Installing Laminate Floors

Sara Miller
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Time Investment: 8 - 12 hours
Cost: $500 - $1,000
Difficulty: Moderate

Laminate flooring is a multi-layer flooring product fused together with the use of heat and pressure. This flooring material is a popular choice for many residental and commercial spaces due to its lower cost, durability, ease of installation (in comparison to other flooring materials like hardwood and tile), and aesthetic appeal. In fact, many laminate flooring mimics wood and stone with a photographic applique.

Do-it-yourself laminate installation projects are straightforward and feasible for most homeowners. Installing flooring yourself allows you to cut the total project cost by not having to hire contractors. 

The key to installing laminate floors is patience. There is no need to hurry if you want to get the job done right. The popular adage, "haste makes waste" is very appropriate here; and in this case, "haste makes a mess." 

Tips for Installing Laminate Floors

  1. Plan The Layout: Before anything, plan out how you want the planks to lay on the floor. Many experts can say that beautiful installations can usually be made when planks are parallel to light and doorways. For hallways however, put the planks parallel to the walls of the hallway, regardless of where the light hits.
  2. Measure the Room: Next, measure the width of the room where you will be installing the laminate floors. By doing this, you can figure out how the wall-lined planks will end up. For example, if the last row's width will end up having a measurement of less than two inches, you might want to consider shortening the first row's width to accommodate the last row. Gauge the space’s overall square footage with an online flooring calculator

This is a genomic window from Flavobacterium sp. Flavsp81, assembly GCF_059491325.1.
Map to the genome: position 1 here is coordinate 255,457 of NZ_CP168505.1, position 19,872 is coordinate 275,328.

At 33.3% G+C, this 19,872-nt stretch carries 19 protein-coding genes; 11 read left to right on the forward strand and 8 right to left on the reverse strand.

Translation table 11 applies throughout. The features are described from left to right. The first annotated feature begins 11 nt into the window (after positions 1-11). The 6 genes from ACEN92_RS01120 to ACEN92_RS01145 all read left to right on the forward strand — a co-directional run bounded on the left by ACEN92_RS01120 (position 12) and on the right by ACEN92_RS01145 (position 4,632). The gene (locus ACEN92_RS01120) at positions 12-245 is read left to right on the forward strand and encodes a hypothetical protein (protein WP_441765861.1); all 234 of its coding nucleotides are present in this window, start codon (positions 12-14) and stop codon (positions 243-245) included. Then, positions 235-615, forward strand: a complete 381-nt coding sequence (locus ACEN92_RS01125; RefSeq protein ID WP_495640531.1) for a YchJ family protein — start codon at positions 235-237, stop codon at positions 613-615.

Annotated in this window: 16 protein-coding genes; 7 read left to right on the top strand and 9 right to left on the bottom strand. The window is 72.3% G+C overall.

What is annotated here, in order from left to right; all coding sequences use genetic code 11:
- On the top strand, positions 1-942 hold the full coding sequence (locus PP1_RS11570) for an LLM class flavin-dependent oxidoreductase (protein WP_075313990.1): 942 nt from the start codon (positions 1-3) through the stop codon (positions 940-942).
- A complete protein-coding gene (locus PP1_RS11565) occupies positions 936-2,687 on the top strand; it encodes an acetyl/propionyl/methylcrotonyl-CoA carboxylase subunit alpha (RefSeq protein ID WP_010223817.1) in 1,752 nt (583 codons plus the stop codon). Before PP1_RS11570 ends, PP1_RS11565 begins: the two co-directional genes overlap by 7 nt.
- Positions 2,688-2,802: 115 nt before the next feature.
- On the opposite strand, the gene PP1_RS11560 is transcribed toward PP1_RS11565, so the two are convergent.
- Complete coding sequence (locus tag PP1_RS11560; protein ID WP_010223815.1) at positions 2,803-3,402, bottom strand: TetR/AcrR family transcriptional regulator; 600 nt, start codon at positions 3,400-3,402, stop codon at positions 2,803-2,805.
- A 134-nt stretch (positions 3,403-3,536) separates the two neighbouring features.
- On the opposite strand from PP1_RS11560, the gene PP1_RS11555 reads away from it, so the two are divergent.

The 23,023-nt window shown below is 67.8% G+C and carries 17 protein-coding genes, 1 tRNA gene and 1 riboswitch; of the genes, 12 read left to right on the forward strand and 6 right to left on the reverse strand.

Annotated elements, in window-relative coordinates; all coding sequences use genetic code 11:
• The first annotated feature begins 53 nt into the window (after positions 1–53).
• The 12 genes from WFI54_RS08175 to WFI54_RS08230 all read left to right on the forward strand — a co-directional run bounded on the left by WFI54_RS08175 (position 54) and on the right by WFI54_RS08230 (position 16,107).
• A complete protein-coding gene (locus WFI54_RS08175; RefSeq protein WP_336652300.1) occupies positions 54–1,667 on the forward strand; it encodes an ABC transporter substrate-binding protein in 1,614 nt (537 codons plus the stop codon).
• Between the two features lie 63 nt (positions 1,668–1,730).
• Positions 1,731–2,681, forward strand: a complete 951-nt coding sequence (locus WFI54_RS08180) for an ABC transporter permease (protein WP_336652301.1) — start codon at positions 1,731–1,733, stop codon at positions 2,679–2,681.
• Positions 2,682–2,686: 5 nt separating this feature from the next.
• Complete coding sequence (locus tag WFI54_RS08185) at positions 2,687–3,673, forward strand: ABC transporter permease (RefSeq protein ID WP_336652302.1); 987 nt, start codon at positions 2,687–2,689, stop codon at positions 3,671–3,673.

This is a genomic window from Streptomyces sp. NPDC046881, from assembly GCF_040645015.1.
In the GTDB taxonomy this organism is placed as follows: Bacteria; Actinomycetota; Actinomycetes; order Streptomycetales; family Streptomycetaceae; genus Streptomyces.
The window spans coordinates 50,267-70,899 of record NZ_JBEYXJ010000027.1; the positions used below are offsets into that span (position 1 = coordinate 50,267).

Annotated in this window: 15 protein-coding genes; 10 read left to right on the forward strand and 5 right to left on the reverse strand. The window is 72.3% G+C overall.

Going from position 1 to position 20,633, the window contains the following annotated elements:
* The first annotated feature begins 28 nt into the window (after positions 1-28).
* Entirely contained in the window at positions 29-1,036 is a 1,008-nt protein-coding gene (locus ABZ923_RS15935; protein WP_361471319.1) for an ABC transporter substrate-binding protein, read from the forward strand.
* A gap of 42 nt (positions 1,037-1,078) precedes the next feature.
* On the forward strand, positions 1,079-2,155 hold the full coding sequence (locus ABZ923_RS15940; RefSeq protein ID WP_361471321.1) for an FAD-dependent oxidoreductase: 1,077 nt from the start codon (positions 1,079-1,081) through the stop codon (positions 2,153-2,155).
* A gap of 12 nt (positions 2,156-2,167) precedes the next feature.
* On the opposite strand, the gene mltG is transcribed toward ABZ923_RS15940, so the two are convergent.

3. Prepare Planks: Because laminate flooring is made from natural cellulose fibers, the material will expand and contract with changes in humidity and temperatures. DIY Network suggests to “acclimate the flooring in the house for 48 hours before installation.” Lay out each of the planks on the floor so that air can circulate around the laminate material.
  4. Prepare the Floors: If existing floors need to be pried out, remove all base boards and place them out of the way. Clean the subfloor so it’s free of dirt and debris. If installing new flooring on top of a new concrete floor wait until its fully cured and dried. then sweep away any debris. Next, remove trim and doors.
  5. Cutting and Sanding the Planks: If you need to cut or sand the planks, it is a good idea to do it in a room other than the one you are working in. In doing this, you will combat airborne dust that could become a hazard to your installation and the overall air quality. Also, be careful when cutting the planks as you can cause chipping. Utilize a table saw, backsaw, carbon-tipped blade power tool, or mitre saw to cut laminte planks.

    Underlayment Installation: If you are using both standard foam and moisture-proof underlayments, make sure that the moisture-proof barrier goes between the subfloor and the standard foam. If using a combo underlayment, make sure the moisture barrier faces the subfloor. Roll out the underlayment so that it fits tightly against each wall. Be sure to pull and stretch out wrinkles, trim the excess foam around the edges, and tape the seams together with duct tape.
  6. Many manufacturers include installation kits with custom spacers, pull bars, and glue. These installation kits are included to make the installation process easier. Before gluing the planks, lock them together and add spacers between the planks and walls to make room for expansion and contraction. Be sure to follow the instructions that come with the installation kit to keep your new floor's warranty valid. 
  7. Apply the Planks: Match tongue to groove, apply glue to the groove joints of each plank, and tap them with adequate force into place. Work from left to right. Make sure the pieces ars secured tightly together and that there are no gaps along the length of the planks. Wipe excess glue with a damp rag. A pull bar will help you to fit the last row tightly. Some water-based glue may cause some swelling and unevenness, but the planks will eventually configure together.

While installing subsequent rows, stagger the joints of the flooring. When starting a new row, offset it six to eight inches so the joints at the ends of planks are not lined up row to row.

Tips from the Pros

  • Keep in mind, some kits instruct you to stay off your floor for a number of days.
  • It is important to keep laminate clean to avoid dust and dirt particles scratching the surface over time.
  • Maintain a dry environment. Prolonged, sitting water causes the laminate planks to warp or swell.